FACED with challenges from multiple fronts, newspaper publishers need to work together and strategise to promote and safeguard the industry, says Malaysian Newspaper Publishers Association (MNPA) chairman Datuk Abdul Jalil Hamid.
“MNPA must get its act together and contribute as much as possible to stay relevant in the media industry. Although competition among members was healthy, there must be a sense of urgency among the print fraternity as the industry was fighting for its survival,” he said.
Jalil, who is also chief executive officer of New Straits Times Press (M) Bhd, was unanimously elected chairman at the recent 45th annual general meeting of MNPA.
Other members of the MNPA Executive Committee comprised Makkal Osai, Nanyang, See Hua, Sin Chew, Sinar Karangkraf, The Star, The Sun and Utusan Melayu.
With print newspaper circulation on the decline, the evolution of media business models worldwide points to an increasingly digital and diverse future, Jalil says in a statement.
“The identities of some published media brand owners are no longer simply defined by their print publications, but have now evolved into wider media brands with multiple products such as websites, events, seminars, conferences, apps, videos and more,” he says.
Jalil says MNPA members must help to ensure that the print share of voice continues to be heard.
“The transparency and measurement issues with digital and the existence of fake news will work as an advantage to print. Content creation has always been our forte,” he adds.
At the same time, consumer behaviour is changing as digital devices and online presence has expanded the audience for news brands.
Newspaper audience uses multiple devices to access news and younger adults prefer Internet to print for news. Mobile is consuming more media time per day.
Mobile devices are an important daily news source. The threat from pure play digital news media and news aggregators are also to be reckoned with. Although digital edition revenue is growing from a low base, it is not replacing lost print revenues.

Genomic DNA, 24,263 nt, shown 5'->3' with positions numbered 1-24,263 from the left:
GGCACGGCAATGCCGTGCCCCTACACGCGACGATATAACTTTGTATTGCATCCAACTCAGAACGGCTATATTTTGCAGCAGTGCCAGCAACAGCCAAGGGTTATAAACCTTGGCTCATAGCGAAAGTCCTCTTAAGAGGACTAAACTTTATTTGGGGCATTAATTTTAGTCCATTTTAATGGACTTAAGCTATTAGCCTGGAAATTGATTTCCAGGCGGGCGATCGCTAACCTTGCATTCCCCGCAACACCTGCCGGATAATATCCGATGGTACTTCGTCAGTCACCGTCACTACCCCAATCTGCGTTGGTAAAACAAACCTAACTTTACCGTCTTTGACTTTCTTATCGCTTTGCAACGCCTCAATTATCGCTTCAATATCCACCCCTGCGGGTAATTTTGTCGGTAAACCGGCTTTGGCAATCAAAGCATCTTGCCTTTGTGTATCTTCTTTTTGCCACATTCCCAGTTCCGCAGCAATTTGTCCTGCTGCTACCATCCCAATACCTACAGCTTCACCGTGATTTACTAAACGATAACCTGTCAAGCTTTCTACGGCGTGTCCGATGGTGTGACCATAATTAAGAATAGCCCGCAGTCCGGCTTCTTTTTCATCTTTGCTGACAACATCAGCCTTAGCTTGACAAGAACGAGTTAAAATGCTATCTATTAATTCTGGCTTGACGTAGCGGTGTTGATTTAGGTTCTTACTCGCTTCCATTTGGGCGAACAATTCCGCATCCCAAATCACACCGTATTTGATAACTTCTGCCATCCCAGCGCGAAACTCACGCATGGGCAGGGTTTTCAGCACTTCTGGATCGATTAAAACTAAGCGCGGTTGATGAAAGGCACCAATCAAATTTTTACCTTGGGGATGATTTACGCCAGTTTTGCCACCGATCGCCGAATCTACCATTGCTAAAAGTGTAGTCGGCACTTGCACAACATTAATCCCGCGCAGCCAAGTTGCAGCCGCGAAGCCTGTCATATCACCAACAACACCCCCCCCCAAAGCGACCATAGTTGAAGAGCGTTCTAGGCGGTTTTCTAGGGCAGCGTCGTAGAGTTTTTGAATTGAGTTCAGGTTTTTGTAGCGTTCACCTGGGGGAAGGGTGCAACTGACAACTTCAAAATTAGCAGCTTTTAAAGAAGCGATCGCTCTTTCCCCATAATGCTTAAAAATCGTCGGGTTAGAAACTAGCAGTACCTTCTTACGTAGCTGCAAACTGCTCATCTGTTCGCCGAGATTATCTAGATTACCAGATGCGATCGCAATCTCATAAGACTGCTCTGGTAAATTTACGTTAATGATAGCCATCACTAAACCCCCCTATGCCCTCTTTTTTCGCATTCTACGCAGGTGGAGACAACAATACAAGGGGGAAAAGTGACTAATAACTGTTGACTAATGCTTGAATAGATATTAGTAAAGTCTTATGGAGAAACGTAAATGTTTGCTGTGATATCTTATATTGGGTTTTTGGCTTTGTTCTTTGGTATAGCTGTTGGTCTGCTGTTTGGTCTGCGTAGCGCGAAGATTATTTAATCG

In 2016, print adex declined 13% but there is dramatic growth in digital advertising. Content marketing is diverting budgets from advertising, while digital video is taking ad revenue from TV. Mobile will drive digital ad revenue while squeezing print.
“While print circulation numbers used to define a media brand, now they are simply one measurement among many following the mass digitalisation and diversification of the media industry worldwide,” Jalil says.
Recapping some of the activities for 2016, the newly elected MNPA chairman says the highlight of the year was obtaining personal tax relief for print newspaper subscriptions from the government.
“Members would have to leverage this advantage in their marketing for readers. This year, we will request the government to extend the relief for digital replicas and publications,” he says.
Other activities planned for this year include a digital marketing course, a bowling tournament for members, and a futsal competition.
In order to encourage new talents into the industry, an Editors Forum is being planned to take place at various universities to promote journalism and reading.
Jalil says MNPA also continues to have good working relations with the Malaysian Advertisers Association, the Media Specialists Association, Association of Accredited Advertising Agents Malaysia, Advertising Standards Advisory Malaysia and Audit Bureau of Circulations Malaysia.
MNPA is the voice of Malaysia’s daily newspaper industry – a RM3.6bil advertising medium read by 10 million adults a week.